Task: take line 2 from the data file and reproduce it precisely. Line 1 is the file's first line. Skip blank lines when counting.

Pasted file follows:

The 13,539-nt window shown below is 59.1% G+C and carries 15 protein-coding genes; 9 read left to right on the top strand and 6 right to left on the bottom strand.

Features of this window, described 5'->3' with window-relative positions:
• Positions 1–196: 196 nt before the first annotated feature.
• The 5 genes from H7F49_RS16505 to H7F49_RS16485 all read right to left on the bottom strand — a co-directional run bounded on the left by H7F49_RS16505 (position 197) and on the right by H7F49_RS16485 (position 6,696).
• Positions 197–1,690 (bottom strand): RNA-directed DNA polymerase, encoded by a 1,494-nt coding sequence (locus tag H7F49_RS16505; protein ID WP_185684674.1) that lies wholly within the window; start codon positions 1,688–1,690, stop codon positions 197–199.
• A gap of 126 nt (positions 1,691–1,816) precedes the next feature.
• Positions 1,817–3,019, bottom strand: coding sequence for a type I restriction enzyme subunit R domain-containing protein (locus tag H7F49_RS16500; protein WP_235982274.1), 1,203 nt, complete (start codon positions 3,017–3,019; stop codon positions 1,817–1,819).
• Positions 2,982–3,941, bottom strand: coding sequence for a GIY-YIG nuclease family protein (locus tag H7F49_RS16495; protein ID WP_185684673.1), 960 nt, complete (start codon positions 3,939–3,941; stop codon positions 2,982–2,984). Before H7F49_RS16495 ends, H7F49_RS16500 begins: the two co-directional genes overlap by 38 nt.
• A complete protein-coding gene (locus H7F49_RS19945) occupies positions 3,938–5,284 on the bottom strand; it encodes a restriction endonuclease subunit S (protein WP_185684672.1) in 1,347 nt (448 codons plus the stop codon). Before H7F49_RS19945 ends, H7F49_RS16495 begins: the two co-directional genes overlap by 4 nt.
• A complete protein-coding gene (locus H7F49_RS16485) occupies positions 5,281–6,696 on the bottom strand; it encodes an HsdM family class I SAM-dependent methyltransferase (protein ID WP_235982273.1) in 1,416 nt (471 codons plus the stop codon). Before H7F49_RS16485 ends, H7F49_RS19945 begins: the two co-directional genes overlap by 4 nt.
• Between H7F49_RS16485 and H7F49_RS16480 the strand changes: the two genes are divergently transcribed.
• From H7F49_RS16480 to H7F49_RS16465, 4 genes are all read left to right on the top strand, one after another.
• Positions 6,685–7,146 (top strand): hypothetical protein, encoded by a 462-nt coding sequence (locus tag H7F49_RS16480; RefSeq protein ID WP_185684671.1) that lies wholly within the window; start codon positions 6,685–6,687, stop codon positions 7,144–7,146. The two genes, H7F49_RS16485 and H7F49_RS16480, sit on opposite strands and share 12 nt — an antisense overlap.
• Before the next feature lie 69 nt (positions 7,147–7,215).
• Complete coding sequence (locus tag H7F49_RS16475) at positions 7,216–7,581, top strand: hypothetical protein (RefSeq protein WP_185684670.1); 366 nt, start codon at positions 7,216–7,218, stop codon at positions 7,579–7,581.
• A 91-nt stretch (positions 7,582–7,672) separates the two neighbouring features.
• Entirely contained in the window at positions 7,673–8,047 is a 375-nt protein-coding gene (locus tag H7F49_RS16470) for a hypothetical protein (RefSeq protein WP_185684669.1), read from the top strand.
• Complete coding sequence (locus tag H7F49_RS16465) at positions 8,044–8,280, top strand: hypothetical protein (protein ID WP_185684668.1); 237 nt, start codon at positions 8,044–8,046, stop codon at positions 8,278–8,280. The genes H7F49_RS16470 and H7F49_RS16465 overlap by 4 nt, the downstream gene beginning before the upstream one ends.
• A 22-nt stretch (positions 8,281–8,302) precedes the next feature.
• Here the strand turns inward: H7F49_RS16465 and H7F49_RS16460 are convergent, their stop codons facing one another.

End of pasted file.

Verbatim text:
Features of this window, described 5'->3' with window-relative positions: